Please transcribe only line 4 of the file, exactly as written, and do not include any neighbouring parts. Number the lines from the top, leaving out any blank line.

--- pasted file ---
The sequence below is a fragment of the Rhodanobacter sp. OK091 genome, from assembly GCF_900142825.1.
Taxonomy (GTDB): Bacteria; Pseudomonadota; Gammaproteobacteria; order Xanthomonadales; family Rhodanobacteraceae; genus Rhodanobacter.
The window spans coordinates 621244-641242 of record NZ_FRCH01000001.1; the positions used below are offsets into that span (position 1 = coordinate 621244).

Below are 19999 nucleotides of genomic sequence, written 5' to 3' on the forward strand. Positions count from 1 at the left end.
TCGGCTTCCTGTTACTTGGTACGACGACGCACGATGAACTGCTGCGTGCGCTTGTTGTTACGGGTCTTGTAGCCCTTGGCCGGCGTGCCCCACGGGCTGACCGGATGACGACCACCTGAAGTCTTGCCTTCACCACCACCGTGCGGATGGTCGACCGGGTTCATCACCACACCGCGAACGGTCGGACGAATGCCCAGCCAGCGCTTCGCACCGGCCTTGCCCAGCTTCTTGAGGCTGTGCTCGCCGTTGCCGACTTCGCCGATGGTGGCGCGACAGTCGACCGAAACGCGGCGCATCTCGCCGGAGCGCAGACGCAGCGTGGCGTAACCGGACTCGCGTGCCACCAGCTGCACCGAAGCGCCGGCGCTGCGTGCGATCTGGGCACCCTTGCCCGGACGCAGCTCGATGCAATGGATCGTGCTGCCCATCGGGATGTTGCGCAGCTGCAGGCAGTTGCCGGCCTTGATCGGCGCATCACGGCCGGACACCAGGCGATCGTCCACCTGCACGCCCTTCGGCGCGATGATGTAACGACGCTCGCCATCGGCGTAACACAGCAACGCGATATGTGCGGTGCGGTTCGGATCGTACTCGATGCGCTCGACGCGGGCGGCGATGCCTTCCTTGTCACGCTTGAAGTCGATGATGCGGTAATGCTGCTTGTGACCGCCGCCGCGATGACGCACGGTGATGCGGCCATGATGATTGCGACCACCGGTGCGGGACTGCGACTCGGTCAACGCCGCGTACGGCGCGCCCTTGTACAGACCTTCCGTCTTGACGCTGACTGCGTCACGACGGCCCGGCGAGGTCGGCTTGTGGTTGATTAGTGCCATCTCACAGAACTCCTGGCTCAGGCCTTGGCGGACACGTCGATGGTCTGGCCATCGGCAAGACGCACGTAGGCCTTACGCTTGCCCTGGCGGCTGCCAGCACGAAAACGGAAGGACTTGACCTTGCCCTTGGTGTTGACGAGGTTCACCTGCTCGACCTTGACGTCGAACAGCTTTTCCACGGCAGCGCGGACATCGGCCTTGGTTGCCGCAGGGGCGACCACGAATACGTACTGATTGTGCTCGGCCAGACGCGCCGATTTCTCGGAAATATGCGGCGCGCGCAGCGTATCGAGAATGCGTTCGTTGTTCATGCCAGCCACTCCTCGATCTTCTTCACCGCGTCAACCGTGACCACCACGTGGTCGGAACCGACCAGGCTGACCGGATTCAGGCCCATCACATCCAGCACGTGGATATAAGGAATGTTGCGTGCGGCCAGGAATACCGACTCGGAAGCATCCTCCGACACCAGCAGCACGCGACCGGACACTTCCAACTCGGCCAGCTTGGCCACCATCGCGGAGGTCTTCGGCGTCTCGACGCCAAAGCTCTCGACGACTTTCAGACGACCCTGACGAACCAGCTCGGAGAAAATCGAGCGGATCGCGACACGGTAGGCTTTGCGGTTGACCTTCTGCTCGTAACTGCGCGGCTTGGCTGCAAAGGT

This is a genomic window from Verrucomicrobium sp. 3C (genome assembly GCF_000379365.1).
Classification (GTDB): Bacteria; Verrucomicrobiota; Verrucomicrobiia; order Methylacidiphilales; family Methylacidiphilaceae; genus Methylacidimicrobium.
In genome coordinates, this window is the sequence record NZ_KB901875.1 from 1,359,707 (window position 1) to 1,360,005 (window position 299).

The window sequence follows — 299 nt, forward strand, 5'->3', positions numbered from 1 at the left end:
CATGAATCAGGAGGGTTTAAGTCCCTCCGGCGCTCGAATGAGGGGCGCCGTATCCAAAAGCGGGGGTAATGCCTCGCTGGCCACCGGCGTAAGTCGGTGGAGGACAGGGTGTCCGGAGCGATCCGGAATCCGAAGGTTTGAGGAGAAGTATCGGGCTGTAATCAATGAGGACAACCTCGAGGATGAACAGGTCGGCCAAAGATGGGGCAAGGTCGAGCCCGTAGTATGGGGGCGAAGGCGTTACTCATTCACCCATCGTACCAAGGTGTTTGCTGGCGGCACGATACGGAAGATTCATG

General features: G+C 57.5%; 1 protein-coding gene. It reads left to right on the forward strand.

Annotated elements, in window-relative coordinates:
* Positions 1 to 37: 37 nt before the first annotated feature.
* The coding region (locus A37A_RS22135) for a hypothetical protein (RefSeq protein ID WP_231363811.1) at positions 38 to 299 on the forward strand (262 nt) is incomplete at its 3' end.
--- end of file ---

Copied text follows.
Below are 19999 nucleotides of genomic sequence, written 5' to 3' on the forward strand. Positions count from 1 at the left end.